“Talking Tulips with Eric Olson of DeVroomen,”
By Becke Davis
Tulips are one of the most easily recognized heralds of spring, providing welcome color in beds and borders. To landscape contractors, though, tulips sometimes spell trouble. “They worry about deer damage and tulips only lasting one year,” observes Eric Olson, sales and marketing adviser of De Vroomen Holland Garden Products in Holland, MI. While Olson agrees that deer can be a problem, he adds, “People need to try other types of spring flowering bulbs.
Tulips are not the only spring flowering bulbs, so try some of the other spring beauties. There are no deer resistant tulip varieties yet, but researchers are working on it and getting closer. Maybe some day we will have this problem figured out. As for the other concern, we do have new research on tulips that perennialize. You can also plant a combination of early, mid and late blooming tulips you can have 40 days of bloom, from the first part of April to mid-May in the mid-west. Mix in other bulbs and you can extend that to three and a half months of bloom.”
The timing of those blooms can be essential, for example when millions of tulips must flower all at once for Holland Michigan’s annual tulip festival, usually timed for the middle of the tulip season. De Vroomen prepares for all eventualities by growing both early and late-blooming varieties to make sure there will be plenty of blooms if weather is not normal. The tulip festival is not the only demand on the tulip crop where timing is an issue. “We have received call from universities in the past that need masses of tulips for graduation day, or others may be needed for a May wedding,” says Olson. “We plant early and late blooming tulips together, mixing them will make sure one or the other will be in full bloom. You never know what the weather will be and you have to have them blooming on that special date so we cover a longer blooming time.
“Red is still the best selling tulip color, usually followed by yellow,” Olson notes. “That can change -- pinks and purples are also popular lately. A few years ago oranges and purples were very slow but now those two colors together are very popular. Darwin hybrid types like ‘Apeldoorn’ in red or ‘Golden Apeldoorn’ yellow are the basic cup shaped best selling tulips, reaching 20 to 24 inches but the Triumph-type tulips, which reach about 16 to 18 inches, are also popular because they are a manageable height and available in wider range of colors. They don’t lean over as much in wind conditions. The single late tulips, which reach 24 to 33 inches tall, are also basic cup shaped tulips that bloom a little later. The double-flowering pink tulip ‘Angelique’ is not as popular as it was a few years ago but it is still a good one. Other double (peony-looking) tulip varieties and colors have become more popular and we have seen more blend of these varieties. Purples are in demand -- ‘Queen of the Night’ is well known but its blossoms are a little smaller and darker than some, and it blooms late. Purple tulips with a blueish color such as ‘Attila’ and ‘Blue Ribbon’ are popular especially when looking for red, white and blue combination plantings.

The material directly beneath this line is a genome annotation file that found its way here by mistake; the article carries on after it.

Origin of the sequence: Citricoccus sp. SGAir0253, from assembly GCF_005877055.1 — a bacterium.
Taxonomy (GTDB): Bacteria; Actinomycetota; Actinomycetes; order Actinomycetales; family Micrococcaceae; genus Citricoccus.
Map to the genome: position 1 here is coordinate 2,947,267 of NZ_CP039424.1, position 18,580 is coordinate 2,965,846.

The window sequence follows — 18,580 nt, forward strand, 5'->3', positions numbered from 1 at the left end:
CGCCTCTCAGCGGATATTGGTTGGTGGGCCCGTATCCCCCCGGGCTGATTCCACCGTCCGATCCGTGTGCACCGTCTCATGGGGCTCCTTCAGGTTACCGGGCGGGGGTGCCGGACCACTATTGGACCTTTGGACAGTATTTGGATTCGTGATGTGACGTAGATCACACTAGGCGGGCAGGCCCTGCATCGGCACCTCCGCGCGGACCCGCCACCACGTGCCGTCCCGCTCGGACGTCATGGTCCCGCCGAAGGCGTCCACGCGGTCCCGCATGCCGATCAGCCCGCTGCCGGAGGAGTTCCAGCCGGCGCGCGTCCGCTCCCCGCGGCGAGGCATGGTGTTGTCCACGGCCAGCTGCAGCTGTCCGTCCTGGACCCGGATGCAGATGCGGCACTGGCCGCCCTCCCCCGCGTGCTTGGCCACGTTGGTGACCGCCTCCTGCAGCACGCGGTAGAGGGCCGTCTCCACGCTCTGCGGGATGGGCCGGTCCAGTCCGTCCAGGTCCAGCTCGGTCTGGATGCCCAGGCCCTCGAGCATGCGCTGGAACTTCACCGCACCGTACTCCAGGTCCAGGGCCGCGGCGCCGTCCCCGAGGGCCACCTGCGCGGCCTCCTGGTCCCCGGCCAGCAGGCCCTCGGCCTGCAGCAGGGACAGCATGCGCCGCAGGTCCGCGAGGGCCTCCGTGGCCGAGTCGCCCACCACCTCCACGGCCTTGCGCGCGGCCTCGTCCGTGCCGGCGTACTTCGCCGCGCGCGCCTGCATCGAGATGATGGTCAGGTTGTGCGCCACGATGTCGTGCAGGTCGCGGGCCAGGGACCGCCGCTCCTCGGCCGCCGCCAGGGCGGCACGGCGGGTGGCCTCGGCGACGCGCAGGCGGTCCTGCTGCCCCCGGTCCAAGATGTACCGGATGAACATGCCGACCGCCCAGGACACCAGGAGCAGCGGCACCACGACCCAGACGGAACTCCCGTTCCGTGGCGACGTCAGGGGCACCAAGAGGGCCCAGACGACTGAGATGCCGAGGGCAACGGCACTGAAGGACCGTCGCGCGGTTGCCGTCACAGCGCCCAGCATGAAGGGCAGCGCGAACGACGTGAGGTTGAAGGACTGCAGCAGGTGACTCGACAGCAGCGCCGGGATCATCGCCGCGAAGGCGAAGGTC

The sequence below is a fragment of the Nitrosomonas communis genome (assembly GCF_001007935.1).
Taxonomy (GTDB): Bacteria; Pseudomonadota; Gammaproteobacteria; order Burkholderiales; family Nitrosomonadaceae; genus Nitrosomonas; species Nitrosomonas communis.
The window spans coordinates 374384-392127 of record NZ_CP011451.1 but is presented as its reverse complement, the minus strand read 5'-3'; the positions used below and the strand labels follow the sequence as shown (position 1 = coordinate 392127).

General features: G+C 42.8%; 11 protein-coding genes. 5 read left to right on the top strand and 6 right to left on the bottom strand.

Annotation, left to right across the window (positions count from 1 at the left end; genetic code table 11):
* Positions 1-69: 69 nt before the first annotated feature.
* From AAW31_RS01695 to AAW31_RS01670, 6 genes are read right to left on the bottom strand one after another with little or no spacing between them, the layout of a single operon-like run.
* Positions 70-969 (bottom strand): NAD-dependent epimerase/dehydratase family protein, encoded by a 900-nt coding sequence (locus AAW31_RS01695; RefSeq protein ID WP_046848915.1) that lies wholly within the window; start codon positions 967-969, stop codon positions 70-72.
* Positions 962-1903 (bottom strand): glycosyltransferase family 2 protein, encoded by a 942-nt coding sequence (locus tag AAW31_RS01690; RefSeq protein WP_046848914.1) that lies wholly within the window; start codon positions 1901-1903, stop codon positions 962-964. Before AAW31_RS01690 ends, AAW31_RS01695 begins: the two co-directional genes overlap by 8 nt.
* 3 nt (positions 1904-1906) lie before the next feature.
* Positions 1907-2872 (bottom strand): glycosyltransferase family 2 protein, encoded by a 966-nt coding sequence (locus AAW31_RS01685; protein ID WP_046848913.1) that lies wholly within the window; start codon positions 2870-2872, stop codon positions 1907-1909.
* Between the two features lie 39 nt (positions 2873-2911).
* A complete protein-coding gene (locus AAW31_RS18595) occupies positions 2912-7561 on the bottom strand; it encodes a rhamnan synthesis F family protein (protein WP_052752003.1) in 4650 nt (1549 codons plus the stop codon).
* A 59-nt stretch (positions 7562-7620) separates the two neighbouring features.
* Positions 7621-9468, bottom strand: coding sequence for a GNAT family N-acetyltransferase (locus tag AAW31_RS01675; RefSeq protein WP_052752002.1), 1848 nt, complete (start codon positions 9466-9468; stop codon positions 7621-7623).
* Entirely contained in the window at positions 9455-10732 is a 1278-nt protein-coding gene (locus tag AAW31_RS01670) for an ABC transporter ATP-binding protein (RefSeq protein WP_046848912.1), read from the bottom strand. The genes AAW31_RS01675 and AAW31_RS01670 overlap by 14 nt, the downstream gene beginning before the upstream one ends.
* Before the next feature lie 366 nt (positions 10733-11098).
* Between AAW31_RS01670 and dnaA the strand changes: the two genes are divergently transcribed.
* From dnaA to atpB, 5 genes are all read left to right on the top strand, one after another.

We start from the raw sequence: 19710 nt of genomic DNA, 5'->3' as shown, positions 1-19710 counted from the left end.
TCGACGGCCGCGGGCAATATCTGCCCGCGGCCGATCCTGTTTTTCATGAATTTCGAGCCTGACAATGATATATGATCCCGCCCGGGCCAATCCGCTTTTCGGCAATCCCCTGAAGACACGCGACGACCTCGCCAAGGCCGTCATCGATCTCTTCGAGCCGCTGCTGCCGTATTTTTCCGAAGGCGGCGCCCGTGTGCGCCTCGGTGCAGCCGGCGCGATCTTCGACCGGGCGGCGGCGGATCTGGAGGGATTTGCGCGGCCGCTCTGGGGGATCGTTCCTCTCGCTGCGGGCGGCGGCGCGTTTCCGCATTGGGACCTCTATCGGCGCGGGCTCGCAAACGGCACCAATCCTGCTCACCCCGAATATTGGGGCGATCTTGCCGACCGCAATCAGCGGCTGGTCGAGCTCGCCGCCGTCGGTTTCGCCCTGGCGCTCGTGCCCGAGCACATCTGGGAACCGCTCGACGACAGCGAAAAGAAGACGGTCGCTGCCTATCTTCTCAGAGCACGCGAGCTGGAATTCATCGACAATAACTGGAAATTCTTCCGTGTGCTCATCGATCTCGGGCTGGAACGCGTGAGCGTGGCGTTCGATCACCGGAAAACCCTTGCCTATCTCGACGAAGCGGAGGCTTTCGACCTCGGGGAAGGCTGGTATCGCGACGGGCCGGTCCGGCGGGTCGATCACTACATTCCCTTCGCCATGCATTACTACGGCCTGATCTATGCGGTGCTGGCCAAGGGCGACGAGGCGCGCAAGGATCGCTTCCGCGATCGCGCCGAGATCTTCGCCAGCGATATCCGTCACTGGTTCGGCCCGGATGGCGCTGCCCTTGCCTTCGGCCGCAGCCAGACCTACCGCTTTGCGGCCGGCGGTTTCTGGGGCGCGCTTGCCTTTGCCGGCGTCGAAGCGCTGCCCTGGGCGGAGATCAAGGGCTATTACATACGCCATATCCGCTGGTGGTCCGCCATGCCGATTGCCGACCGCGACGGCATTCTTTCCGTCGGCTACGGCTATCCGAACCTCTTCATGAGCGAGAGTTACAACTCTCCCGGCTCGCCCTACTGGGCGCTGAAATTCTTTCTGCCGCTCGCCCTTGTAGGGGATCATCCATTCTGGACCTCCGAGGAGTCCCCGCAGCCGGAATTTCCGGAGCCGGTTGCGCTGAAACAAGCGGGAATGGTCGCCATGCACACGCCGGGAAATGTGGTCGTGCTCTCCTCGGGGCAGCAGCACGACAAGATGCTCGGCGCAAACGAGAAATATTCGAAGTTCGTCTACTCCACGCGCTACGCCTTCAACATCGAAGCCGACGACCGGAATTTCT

“Fosteriana ‘Emperor’ type tulips have a very big flower head in proportion to their 12 to 16 inch height. Greigii types like ‘Red Riding Hood’ is always popular -- it has a big leaf with red striping. ‘Czar Peter’ is similar with really showy flowers, white with a red stripe. One that is very popular but a little more expensive is Tulipa praestans ‘Unicum’ which has a variegated white-edged leaf. Coming up out of the ground they almost look like hostas. It has a smaller, bright red flower but it’s multiflowering. With top sized bulbs you can get two to five blossoms per bulb for a nice cluster of flowers.
“All of the Apeldoorns are still the biggest sellers -- they are good, reliable tulips,” says Olson. “There are others that also come back for years. Cornell University recently was part of a study to determine which flower bulbs perennialized best for different zones. Some tulips have been hybridized in the past for forcing or for new colors and are not know for returning year after year. The single early & Darwin hybrids are closer to the original species -- they haven’t been crossbred as much so they naturalize better. Newer varieties like red Darwin hybrid ‘Oxford’ and ‘Golden Oxford’ are a little bit better growers. The red ‘Come Back’ naturalizes a little better, and name says it all.”
In recent years there have been some big changes in the way people buy tulips bulbs, Olson explains: “Instead of just wanting to know what basics are available, our customers are now looking for blends or mixes. When different colors are planted together, they will look to see what’s different in the flower beds every day. A mass of red tulips has the ‘wow’ effect but it loses interest. Instead, plant early, mid and late-blooming tulips in a combination like “the wave,” with short tulips such as the white, 8-10 inch mid-season ‘Calgary’ in front of a taller blooming tulip such as the red, 18 inch Triumph ‘Oscar’, which blooms at the same time. Try planting some Muscari (grape hyacinth) in front of ‘Calgary’ -- it is used a lot in Europe. Muscari is inexpensive and covers a lot of ground with a flash of blue color.